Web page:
'Practical realities' or stringency against paedophiles? A critical analysis of recent judgment dispensing with POCSO provisions when act is 'voluntary'

  • Gargi Chatterjee
  • 08:29 PM, 11 Oct 2021

Read Time: 14 minutes

In a recent decision, the High Court of Calcutta held that voluntary sexual acts with minors will not come under POCSO Act [In Ranjit Rajbanshi Vs. State of West Bengal & ors.]

The Court stated that the maturity of the alleged victim and his/her capacity to give “consent” plays a role in holding someone guilty under the POCSO Act.  


In this case the accused is a 22-year old man and the victim is a 16 year old girl. The accused was convicted by the Trial Court under 376(1) of the Indian Penal Code, and under Section 4 of the POCSO Act. The accused preferred an appeal against this decision of the trial court in the High Court urging that the victim had admitted her prior relationship with him.

The High Court bench of Justice Sabyasachi Bhattacharyya acquitted the accused concluding that only the “male sex should not be punished just because of the peculiar nature of anatomy of the sexual organs of different genders.”
To reach this decision, the Court discussed the definition of ‘child’ under POCSO, the concept of good consent of a minor and the maturity of a minor.  

The Court stressed upon the fact that while the victim is 16 years old, the accused is only 22. The victim herself has admitted to having prior relations with the accused. In the Court’s view, this previous relationship with the victim, which could be physical too, casts a shadow of doubt on any offence having been committed under Section 376(1), IPC although a minor’s consent is of no significance.

The Court stated:

Keeping in view the definition of ‘child’ in Section 2(d) of the said Act, even a person who is aged 17 years and 364 days would qualify as a child, but her maturity would not be much different from another person, who was just one day older than her, that is, 18 years old.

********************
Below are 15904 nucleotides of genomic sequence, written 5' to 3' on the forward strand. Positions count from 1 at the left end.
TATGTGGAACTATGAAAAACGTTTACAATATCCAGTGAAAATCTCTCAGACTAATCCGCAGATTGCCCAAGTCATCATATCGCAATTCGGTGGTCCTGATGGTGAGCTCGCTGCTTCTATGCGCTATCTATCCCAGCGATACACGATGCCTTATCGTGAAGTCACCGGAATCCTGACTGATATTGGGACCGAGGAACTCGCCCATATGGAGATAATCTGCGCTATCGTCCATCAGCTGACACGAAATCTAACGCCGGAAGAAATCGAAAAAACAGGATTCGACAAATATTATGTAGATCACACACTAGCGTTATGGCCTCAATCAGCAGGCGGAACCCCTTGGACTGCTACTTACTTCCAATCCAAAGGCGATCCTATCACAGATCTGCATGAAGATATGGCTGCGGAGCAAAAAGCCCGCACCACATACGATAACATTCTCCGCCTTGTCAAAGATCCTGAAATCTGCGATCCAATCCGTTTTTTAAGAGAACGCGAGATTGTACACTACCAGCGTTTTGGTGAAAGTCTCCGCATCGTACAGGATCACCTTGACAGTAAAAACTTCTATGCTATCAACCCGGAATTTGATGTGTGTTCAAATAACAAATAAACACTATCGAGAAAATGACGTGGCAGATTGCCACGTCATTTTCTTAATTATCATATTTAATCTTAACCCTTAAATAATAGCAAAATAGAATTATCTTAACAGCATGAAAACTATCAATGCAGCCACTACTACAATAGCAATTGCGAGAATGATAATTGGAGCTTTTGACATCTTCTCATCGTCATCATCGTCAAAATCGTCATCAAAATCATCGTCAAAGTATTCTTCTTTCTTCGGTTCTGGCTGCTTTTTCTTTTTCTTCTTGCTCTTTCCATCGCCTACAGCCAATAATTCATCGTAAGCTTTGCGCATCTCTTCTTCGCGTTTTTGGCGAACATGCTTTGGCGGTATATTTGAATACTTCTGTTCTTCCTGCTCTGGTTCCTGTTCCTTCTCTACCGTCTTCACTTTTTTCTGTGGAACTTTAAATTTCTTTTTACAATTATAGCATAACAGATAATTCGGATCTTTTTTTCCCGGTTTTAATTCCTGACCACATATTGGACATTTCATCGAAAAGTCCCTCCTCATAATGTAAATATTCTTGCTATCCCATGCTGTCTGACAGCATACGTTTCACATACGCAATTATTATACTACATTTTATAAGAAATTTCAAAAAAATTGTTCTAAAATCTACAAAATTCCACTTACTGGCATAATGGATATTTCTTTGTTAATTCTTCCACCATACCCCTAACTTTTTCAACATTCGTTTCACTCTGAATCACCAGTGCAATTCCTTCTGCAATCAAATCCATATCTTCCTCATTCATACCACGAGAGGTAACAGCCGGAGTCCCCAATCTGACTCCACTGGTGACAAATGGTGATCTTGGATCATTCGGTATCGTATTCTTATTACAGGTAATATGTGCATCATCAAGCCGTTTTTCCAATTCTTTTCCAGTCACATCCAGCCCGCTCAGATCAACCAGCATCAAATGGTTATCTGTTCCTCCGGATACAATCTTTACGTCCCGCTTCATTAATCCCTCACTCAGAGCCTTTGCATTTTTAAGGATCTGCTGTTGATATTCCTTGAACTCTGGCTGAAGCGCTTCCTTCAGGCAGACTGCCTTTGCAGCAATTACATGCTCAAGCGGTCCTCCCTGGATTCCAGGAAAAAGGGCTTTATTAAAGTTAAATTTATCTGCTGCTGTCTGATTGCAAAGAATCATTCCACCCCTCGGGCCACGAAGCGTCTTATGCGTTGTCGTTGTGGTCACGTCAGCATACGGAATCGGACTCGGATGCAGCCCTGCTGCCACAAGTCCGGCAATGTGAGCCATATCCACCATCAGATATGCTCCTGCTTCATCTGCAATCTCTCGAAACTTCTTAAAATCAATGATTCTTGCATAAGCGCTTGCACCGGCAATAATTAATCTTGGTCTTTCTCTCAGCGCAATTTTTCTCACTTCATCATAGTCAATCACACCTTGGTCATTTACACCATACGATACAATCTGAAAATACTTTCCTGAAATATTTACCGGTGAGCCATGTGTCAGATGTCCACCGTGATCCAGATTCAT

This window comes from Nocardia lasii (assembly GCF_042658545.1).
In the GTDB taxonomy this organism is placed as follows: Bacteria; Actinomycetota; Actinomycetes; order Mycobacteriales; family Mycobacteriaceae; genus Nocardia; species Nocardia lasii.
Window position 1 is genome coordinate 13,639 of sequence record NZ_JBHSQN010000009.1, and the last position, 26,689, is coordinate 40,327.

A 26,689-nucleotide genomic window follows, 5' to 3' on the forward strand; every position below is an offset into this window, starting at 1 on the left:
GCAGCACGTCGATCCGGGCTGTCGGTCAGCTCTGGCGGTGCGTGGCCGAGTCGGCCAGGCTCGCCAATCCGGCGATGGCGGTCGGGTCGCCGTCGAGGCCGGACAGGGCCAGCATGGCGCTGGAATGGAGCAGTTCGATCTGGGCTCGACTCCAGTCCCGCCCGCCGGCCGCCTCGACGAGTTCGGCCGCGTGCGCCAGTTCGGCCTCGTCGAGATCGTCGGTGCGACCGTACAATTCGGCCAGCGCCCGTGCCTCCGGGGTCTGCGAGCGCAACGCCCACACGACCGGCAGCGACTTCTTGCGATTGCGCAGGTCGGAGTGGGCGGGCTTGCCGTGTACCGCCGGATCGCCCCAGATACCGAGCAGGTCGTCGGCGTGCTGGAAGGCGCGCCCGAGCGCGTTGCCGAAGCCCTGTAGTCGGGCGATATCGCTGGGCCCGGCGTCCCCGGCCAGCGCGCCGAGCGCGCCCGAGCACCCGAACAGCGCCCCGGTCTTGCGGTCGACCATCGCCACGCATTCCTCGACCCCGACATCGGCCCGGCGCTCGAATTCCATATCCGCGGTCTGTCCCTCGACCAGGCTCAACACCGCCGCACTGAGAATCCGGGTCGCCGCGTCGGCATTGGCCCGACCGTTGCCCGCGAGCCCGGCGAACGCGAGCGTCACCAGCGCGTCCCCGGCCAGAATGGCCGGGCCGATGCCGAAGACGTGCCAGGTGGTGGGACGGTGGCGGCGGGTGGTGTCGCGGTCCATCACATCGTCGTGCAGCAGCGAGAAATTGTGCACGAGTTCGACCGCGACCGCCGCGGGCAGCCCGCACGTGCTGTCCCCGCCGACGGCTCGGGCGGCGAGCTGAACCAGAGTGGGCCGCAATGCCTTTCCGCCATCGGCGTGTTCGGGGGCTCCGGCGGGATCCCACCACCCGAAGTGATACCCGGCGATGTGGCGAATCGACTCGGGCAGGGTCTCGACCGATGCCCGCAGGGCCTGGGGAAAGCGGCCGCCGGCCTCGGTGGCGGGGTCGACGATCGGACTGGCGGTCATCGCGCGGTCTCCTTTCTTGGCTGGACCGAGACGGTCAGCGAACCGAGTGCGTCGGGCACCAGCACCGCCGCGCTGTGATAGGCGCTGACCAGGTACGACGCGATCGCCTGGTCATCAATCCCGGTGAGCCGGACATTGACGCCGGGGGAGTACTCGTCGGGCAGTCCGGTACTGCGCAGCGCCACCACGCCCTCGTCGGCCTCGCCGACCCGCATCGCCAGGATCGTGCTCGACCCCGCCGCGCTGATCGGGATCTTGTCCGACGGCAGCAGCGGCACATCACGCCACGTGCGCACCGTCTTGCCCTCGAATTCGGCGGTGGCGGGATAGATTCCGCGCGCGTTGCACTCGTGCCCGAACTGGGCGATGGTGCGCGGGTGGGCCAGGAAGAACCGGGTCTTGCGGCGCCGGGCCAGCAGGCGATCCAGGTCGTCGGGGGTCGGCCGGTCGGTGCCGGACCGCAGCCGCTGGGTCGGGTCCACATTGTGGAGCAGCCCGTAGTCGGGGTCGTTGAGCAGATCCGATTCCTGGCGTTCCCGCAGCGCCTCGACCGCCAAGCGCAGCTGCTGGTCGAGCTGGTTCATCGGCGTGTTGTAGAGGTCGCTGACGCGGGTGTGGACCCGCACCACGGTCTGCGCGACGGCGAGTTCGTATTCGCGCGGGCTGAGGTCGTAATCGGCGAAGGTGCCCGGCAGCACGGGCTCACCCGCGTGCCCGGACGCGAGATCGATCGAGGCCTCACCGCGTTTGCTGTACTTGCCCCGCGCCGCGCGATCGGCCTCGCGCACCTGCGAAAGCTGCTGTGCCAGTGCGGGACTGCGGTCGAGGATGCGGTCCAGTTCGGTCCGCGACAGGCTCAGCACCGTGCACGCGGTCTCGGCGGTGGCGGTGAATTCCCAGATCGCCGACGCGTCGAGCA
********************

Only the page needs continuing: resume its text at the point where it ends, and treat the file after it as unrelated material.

Further, the Court observed that in making a decision the court cannot be blind of “practical realities” in the case which is that both the alleged victim and abuser is leading marital lives with strangers to the case separately. The Court stated “psyche, maturity and previous conduct of the victim vis-à-vis the accused also acquires relevance.”

It is interesting to see that when the Indian judicial system is currently deciding upon whether to criminalise marital rape, then previous conduct/relation of a rape victim vis-à-vis the accused should be of any relevance in the course of justice.

Nevertheless, according to Vikram Srivastava, Founder of Independent Thought, the reference to “practical reality” as the basis for concluding the case, misses on the other side of the coin. It is a common modus operandi of child abuse – that it starts with Stalking (Section 354D IPC) where repeated attempts are made to contact to foster personal interaction and it gradually grows in serious forms of abuse, including sexual intercourse. Many school girls drop out of schools for such reasons. The stated fact that there were several prior occasions where victim had sexual relationship with accused, who was 5 years below his age, is material.